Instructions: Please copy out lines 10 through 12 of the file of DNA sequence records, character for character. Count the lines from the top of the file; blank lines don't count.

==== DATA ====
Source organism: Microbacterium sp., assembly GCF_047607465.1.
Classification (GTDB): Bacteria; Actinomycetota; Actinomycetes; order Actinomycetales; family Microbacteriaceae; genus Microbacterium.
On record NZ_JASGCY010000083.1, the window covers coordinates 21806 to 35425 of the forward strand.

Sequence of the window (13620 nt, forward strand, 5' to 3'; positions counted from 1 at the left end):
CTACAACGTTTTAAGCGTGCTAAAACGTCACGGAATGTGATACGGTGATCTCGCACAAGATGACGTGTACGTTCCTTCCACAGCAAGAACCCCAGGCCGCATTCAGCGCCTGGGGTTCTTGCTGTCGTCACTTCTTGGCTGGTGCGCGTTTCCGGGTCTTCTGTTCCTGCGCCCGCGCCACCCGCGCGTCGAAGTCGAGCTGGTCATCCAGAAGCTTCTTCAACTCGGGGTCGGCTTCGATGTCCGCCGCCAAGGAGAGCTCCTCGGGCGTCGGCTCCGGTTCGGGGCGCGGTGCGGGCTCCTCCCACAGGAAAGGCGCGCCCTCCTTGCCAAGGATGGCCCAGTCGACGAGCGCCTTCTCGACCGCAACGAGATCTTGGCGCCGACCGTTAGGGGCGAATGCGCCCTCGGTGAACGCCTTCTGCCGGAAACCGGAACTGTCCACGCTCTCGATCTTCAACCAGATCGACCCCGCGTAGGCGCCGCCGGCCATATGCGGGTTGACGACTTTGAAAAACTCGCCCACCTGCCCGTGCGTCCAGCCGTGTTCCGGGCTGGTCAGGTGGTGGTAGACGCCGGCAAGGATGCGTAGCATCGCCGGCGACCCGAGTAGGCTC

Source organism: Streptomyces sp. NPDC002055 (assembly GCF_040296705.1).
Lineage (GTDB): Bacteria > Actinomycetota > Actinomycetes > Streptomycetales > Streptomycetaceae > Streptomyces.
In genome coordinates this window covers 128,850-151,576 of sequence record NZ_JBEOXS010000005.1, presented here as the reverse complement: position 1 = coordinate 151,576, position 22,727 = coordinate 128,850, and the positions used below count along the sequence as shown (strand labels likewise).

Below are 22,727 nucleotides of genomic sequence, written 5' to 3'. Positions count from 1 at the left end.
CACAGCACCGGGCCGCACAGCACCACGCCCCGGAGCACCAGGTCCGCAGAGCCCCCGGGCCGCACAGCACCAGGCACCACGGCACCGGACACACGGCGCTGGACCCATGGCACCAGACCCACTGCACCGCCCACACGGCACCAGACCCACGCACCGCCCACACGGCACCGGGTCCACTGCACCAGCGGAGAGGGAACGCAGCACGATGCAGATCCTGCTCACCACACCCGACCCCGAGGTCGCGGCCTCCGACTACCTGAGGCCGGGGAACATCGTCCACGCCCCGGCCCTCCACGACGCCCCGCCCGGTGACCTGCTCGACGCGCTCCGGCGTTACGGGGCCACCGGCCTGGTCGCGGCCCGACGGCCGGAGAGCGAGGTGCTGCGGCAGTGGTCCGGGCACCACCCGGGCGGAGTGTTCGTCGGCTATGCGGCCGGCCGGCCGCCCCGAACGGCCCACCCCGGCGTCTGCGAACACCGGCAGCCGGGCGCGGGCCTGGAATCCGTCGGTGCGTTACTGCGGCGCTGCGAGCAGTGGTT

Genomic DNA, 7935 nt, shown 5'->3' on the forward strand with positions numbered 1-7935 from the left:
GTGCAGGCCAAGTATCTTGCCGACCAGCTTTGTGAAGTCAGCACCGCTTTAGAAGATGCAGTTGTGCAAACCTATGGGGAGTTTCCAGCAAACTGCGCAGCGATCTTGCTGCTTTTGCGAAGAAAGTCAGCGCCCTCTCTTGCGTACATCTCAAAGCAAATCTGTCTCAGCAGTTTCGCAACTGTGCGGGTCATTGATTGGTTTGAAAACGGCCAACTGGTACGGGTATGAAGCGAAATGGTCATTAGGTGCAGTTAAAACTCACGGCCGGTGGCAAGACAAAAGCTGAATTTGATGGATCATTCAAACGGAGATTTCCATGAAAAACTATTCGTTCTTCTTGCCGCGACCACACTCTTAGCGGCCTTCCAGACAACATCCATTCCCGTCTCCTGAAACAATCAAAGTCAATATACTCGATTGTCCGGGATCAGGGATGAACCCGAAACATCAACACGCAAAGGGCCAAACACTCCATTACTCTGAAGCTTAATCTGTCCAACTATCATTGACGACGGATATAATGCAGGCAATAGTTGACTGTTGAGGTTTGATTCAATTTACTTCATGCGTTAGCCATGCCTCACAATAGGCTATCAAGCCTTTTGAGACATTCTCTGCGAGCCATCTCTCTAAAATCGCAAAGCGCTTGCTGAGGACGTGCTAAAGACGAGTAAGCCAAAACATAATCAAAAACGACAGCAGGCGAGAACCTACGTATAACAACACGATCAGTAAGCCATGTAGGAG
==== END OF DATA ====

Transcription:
CACAGCACCGGGCCGCACAGCACCACGCCCCGGAGCACCAGGTCCGCAGAGCCCCCGGGCCGCACAGCACCAGGCACCACGGCACCGGACACACGGCGCTGGACCCATGGCACCAGACCCACTGCACCGCCCACACGGCACCAGACCCACGCACCGCCCACACGGCACCGGGTCCACTGCACCAGCGGAGAGGGAACGCAGCACGATGCAGATCCTGCTCACCACACCCGACCCCGAGGTCGCGGCCTCCGACTACCTGAGGCCGGGGAACATCGTCCACGCCCCGGCCCTCCACGACGCCCCGCCCGGTGACCTGCTCGACGCGCTCCGGCGTTACGGGGCCACCGGCCTGGTCGCGGCCCGACGGCCGGAGAGCGAGGTGCTGCGGCAGTGGTCCGGGCACCACCCGGGCGGAGTGTTCGTCGGCTATGCGGCCGGCCGGCCGCCCCGAACGGCCCACCCCGGCGTCTGCGAACACCGGCAGCCGGGCGCGGGCCTGGAATCCGTCGGTGCGTTACTGCGGCGCTGCGAGCAGTGGTT

Genomic DNA, 7935 nt, shown 5'->3' on the forward strand with positions numbered 1-7935 from the left:
GTGCAGGCCAAGTATCTTGCCGACCAGCTTTGTGAAGTCAGCACCGCTTTAGAAGATGCAGTTGTGCAAACCTATGGGGAGTTTCCAGCAAACTGCGCAGCGATCTTGCTGCTTTTGCGAAGAAAGTCAGCGCCCTCTCTTGCGTACATCTCAAAGCAAATCTGTCTCAGCAGTTTCGCAACTGTGCGGGTCATTGATTGGTTTGAAAACGGCCAACTGGTACGGGTATGAAGCGAAATGGTCATTAGGTGCAGTTAAAACTCACGGCCGGTGGCAAGACAAAAGCTGAATTTGATGGATCATTCAAACGGAGATTTCCATGAAAAACTATTCGTTCTTCTTGCCGCGACCACACTCTTAGCGGCCTTCCAGACAACATCCATTCCCGTCTCCTGAAACAATCAAAGTCAATATACTCGATTGTCCGGGATCAGGGATGAACCCGAAACATCAACACGCAAAGGGCCAAACACTCCATTACTCTGAAGCTTAATCTGTCCAACTATCATTGACGACGGATATAATGCAGGCAATAGTTGACTGTTGAGGTTTGATTCAATTTACTTCATGCGTTAGCCATGCCTCACAATAGGCTATCAAGCCTTTTGAGACATTCTCTGCGAGCCATCTCTCTAAAATCGCAAAGCGCTTGCTGAGGACGTGCTAAAGACGAGTAAGCCAAAACATAATCAAAAACGACAGCAGGCGAGAACCTACGTATAACAACACGATCAGTAAGCCATGTAGGAG